Measuring Environmental Degradation
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Measuring Environmental Degradation

Developing Pressure Indicators for Europe

Edited by Anil Markandya and Nick Dale

Measuring Environmental Degradation is a unique book that provides a comprehensive yet concise overview of the key issues of environmental significance addressed as part of the Eurostat ‘Environmental Pressure Indicators Project’. The book is part of the ‘Towards Environmental Pressure Indicators for the EU’ (TEPI) series that has resulted from the project.
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Chapter 16: Ozone depletion: the problem and the policy implications

G. Visconti

Extract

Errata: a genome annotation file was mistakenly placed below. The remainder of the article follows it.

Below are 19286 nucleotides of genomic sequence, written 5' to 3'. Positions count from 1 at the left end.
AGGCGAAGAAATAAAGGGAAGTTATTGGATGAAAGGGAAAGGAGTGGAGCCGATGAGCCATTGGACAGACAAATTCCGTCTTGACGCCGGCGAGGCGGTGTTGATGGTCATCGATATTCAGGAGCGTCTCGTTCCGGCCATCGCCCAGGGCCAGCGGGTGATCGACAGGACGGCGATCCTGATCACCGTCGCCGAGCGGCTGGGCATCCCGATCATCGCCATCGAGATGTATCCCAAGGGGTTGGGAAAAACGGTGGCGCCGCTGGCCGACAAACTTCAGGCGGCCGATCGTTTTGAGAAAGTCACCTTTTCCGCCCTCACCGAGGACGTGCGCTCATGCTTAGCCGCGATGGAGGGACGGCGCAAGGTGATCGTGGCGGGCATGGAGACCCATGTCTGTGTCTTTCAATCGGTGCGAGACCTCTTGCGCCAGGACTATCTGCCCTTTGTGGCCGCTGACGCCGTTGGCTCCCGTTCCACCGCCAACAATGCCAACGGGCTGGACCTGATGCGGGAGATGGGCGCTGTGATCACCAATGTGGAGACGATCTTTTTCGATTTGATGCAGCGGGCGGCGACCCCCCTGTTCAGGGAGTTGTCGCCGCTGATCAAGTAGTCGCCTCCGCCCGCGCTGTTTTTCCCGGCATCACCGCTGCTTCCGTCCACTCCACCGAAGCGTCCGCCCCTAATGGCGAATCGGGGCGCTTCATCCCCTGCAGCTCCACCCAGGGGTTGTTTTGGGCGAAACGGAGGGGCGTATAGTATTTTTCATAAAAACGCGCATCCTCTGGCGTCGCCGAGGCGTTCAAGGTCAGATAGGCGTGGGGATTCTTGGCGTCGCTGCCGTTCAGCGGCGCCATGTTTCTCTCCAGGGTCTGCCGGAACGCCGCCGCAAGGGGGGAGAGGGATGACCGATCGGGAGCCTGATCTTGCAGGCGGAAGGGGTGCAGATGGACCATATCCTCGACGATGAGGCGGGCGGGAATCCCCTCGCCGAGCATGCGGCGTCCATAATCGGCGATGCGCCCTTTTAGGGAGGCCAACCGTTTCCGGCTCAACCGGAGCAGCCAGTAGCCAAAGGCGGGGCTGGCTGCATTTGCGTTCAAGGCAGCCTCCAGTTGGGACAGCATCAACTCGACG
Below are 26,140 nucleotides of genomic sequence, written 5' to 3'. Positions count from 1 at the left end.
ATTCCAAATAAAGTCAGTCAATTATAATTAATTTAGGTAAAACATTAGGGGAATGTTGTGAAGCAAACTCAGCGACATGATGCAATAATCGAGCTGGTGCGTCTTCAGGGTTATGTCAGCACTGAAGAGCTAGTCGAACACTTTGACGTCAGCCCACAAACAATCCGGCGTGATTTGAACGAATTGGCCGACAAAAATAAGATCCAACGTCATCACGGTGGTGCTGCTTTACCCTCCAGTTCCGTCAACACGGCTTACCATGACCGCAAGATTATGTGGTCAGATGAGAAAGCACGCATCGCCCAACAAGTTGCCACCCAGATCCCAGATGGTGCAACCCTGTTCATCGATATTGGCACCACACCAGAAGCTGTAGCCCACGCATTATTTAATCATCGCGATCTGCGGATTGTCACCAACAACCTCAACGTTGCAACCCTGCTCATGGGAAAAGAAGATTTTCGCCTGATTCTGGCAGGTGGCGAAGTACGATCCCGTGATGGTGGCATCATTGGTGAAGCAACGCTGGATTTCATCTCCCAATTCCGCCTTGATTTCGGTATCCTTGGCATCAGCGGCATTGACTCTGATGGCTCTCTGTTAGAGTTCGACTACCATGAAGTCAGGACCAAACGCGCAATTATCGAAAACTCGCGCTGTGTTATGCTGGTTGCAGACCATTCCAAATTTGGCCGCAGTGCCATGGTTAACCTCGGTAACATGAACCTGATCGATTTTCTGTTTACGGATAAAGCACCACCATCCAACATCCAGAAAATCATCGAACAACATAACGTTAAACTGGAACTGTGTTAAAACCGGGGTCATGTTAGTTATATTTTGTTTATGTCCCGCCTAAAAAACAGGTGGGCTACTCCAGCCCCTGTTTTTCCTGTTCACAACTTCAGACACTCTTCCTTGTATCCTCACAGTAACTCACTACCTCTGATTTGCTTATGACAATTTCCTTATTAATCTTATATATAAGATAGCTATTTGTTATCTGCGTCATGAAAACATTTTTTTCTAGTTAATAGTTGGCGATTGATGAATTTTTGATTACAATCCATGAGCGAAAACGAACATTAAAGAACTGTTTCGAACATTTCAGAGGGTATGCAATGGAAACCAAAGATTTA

16. Ozone depletion: the problem and the policy implications G. Visconti 1. INTRODUCTION The ozone depletion issue was first recognized in the early 1970s with the setting up of CIAP (Climatic Impact Assessment Program) promoted by the Department of Transportation of the US Government. The reason for establishing the programme was related to the assessment of the possible effects that a fleet of supersonic commercial planes could have on the ozone layer. During the development of the programme a discovery was made, which subsequently resulted in the award of the Nobel Prize in 1995,1 that chlorine atoms produced in the photolysis of chlorofluorocarbons (CFCs) could destroy ozone. Although this was prospectively an important declaration, it would have simply produced one more inconclusive assessment programme had it not been for the discovery in 1985 of the large ozone depletion occurring in the Antarctic stratosphere (popularly called the ‘ozone hole’). In the same year the Vienna Convention was signed, followed two years later by the Montreal Protocol, which fixed for the first time a limit on the production of CFCs. These agreements reached a final form in 1992, with the Copenhagen amendments. The international community for the first time reached an agreement to ban the industrial production at global level of a dangerous though useful product. This achievement is noteworthy because the ozone layer is something we cannot easily visualize or experience directly. The protocol, which included the possibility of producing alternative, less harmful products, was based on the assumption...

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